I ain't never felt so small in all my life, as I did looking on as Albert Jenkins stood there all by himself, 'bout to be strung up an untried man. He didn't cry, but he sure cussed and hollered and kicked and punched and bit when the two oldest Dunsten boys, Lewis and Vincent, came in to fetch him out. They fought with him a good five minutes or so before they could wrestle him to the ground for a chance to tie up his hands and feet. For a scrawny sixteen year old kid, that boy could throw his fist like a trained fighter, and none of us interfered while Lewis and Vincent got a few bruises to carry out with them. But Albert knew he couldn't fight them all day long, and even if he did, there were more than a hundred others waiting outside to come in all at once, so he quit. He just gave up licking them Dunsten boys, and lay there on the floor gawking for breath. Lewis Dunsten came up then and kicked him hard in the stomach. Albert Jenkins coughed and spit blood, then fainted dead away.

The crowd had their fun with the boy, slapping and kicking at him, and taunting with no end of horrible names. I guess they just wanted to make sure he was good and awake before they killed him.

"Devil boy," somebody yelled out, "Black as soot from the Hell pits."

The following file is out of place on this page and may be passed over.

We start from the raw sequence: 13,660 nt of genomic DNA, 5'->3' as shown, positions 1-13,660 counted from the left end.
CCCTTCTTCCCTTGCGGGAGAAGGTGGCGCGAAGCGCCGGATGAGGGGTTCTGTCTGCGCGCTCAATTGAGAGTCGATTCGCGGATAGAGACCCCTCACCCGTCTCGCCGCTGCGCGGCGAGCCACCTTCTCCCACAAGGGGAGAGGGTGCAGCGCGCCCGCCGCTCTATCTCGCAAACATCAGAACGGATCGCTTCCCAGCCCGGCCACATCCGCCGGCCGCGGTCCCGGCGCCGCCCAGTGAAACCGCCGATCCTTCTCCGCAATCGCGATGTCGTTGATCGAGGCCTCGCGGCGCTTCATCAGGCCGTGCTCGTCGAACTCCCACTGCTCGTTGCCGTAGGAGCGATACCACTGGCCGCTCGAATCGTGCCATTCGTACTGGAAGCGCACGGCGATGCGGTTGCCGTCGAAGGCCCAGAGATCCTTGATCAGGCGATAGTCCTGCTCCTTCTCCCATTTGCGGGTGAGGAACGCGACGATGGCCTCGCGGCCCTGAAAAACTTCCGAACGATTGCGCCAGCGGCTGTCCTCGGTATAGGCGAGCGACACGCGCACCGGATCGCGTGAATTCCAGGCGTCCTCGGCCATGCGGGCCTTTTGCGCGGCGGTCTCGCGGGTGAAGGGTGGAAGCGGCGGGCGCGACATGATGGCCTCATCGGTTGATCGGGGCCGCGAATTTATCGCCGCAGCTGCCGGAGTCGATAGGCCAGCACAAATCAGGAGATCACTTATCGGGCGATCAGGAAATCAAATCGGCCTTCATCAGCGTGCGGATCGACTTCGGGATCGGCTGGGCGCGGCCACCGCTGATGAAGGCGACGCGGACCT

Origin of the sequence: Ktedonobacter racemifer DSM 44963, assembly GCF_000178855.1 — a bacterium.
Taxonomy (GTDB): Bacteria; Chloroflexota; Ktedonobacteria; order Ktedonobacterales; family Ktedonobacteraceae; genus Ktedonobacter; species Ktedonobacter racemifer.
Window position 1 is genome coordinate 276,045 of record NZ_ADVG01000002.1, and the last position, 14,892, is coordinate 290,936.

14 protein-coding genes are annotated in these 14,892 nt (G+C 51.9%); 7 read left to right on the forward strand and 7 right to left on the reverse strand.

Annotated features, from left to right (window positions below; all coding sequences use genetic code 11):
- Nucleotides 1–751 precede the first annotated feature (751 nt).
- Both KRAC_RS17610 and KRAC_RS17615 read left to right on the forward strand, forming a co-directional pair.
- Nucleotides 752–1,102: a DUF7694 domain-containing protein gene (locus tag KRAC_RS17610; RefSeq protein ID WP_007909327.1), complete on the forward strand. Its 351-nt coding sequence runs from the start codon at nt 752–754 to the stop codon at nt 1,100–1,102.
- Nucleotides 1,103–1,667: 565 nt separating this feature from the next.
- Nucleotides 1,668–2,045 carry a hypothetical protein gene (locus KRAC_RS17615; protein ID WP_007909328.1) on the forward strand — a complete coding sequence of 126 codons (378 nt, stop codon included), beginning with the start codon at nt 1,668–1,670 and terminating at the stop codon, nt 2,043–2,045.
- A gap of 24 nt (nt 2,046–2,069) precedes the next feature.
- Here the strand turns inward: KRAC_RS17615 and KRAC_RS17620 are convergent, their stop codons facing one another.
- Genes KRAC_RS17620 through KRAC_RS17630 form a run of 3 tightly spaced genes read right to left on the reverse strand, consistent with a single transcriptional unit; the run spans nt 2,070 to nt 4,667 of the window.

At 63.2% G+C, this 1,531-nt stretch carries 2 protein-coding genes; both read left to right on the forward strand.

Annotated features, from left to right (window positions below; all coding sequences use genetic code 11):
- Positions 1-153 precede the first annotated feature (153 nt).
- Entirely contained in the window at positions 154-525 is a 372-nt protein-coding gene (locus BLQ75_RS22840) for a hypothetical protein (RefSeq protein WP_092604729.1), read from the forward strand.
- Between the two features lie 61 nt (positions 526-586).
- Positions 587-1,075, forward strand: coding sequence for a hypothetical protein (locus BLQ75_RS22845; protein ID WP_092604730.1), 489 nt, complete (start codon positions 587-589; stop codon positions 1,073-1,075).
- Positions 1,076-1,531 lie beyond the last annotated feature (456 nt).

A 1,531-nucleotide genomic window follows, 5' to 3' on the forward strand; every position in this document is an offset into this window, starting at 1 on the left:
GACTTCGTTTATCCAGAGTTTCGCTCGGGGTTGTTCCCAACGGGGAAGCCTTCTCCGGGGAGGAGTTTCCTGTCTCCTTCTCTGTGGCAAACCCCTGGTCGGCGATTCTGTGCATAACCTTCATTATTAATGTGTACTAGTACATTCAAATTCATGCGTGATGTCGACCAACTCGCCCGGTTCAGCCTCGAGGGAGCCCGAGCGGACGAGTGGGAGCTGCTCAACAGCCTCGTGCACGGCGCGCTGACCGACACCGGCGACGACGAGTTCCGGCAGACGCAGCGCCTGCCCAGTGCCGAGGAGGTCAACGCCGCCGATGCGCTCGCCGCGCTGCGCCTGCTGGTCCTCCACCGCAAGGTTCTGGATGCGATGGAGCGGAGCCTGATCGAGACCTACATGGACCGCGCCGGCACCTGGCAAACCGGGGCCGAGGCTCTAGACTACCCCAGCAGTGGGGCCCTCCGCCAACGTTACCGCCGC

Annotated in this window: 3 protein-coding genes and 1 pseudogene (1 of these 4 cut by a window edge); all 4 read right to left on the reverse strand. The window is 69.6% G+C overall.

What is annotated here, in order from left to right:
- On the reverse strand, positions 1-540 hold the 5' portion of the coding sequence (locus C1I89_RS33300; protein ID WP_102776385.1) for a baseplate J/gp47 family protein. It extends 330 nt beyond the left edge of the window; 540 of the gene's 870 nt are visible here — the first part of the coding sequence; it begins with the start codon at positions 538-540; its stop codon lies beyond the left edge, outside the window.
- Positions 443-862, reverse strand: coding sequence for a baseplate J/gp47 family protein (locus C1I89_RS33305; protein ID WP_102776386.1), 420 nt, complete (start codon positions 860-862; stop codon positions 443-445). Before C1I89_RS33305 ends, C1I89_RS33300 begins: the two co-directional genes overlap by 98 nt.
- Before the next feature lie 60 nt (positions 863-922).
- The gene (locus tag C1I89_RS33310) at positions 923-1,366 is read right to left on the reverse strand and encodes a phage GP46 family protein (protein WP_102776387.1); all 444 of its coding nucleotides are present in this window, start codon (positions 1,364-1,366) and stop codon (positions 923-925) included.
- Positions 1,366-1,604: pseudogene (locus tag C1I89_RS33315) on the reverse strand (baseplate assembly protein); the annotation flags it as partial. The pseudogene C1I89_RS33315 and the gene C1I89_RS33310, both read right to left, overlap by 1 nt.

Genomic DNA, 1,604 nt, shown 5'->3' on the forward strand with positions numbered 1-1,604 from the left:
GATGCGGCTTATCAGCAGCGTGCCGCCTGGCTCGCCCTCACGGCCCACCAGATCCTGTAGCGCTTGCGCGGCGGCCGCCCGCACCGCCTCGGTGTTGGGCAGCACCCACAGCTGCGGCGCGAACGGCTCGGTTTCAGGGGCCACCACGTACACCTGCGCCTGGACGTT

"Ain't never known nothing but stealin' and hurtin' good people."

"Primitive heathens."

Lee Dunsten just took up on that, and sounded like he was making church out of it. "We know, all of us here, that this little Negro had every opportunity to do right." He took care to drag the word Negro out real clear and loud. "He knows what the rules have always been: Don't no black folks associate with no white folks. He was born knowing it, even if we never hadda told 'em. It's inborn, the natural order." People were whooping and hollering like they were at a tent meeting, all stirred up by what Lee was saying. "But now this boy done stepped way over the dividing line. He's gone and done the unthinkable. No self respecting nigger with a brain in his head would force his affection on a tender, young white girl. But let me tell you...this ain't no self respecting boy."